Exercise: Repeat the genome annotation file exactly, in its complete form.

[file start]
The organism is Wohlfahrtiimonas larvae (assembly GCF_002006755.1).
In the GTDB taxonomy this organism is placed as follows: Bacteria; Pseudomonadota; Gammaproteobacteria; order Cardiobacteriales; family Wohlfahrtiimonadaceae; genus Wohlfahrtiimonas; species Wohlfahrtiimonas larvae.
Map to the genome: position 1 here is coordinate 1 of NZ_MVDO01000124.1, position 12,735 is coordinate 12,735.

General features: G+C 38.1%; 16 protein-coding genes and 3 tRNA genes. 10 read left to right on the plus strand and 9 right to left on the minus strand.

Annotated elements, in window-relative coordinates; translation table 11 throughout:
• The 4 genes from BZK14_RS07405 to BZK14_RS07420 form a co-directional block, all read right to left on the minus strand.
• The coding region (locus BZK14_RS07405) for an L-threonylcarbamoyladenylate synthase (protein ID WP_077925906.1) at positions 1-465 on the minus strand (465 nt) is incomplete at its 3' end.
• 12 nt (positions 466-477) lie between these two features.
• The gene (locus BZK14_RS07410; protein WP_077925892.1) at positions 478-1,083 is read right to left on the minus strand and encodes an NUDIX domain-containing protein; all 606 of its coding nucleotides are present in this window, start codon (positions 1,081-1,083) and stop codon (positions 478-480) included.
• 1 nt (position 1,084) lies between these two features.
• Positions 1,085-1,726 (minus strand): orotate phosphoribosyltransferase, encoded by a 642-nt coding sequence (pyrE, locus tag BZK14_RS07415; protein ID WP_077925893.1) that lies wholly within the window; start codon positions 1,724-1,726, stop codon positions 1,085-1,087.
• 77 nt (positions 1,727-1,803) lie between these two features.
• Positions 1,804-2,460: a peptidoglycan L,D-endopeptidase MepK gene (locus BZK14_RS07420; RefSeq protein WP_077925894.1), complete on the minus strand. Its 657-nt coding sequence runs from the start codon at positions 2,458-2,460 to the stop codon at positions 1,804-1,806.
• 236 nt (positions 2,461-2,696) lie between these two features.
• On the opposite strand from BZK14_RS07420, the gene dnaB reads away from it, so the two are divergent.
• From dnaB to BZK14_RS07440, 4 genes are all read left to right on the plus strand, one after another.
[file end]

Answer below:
The organism is Wohlfahrtiimonas larvae (assembly GCF_002006755.1).
In the GTDB taxonomy this organism is placed as follows: Bacteria; Pseudomonadota; Gammaproteobacteria; order Cardiobacteriales; family Wohlfahrtiimonadaceae; genus Wohlfahrtiimonas; species Wohlfahrtiimonas larvae.
Map to the genome: position 1 here is coordinate 1 of NZ_MVDO01000124.1, position 12,735 is coordinate 12,735.

General features: G+C 38.1%; 16 protein-coding genes and 3 tRNA genes. 10 read left to right on the plus strand and 9 right to left on the minus strand.

Annotated elements, in window-relative coordinates; translation table 11 throughout:
• The 4 genes from BZK14_RS07405 to BZK14_RS07420 form a co-directional block, all read right to left on the minus strand.
• The coding region (locus BZK14_RS07405) for an L-threonylcarbamoyladenylate synthase (protein ID WP_077925906.1) at positions 1-465 on the minus strand (465 nt) is incomplete at its 3' end.
• 12 nt (positions 466-477) lie between these two features.
• The gene (locus BZK14_RS07410; protein WP_077925892.1) at positions 478-1,083 is read right to left on the minus strand and encodes an NUDIX domain-containing protein; all 606 of its coding nucleotides are present in this window, start codon (positions 1,081-1,083) and stop codon (positions 478-480) included.
• 1 nt (position 1,084) lies between these two features.
• Positions 1,085-1,726 (minus strand): orotate phosphoribosyltransferase, encoded by a 642-nt coding sequence (pyrE, locus tag BZK14_RS07415; protein ID WP_077925893.1) that lies wholly within the window; start codon positions 1,724-1,726, stop codon positions 1,085-1,087.
• 77 nt (positions 1,727-1,803) lie between these two features.
• Positions 1,804-2,460: a peptidoglycan L,D-endopeptidase MepK gene (locus BZK14_RS07420; RefSeq protein WP_077925894.1), complete on the minus strand. Its 657-nt coding sequence runs from the start codon at positions 2,458-2,460 to the stop codon at positions 1,804-1,806.
• 236 nt (positions 2,461-2,696) lie between these two features.
• On the opposite strand from BZK14_RS07420, the gene dnaB reads away from it, so the two are divergent.
• From dnaB to BZK14_RS07440, 4 genes are all read left to right on the plus strand, one after another.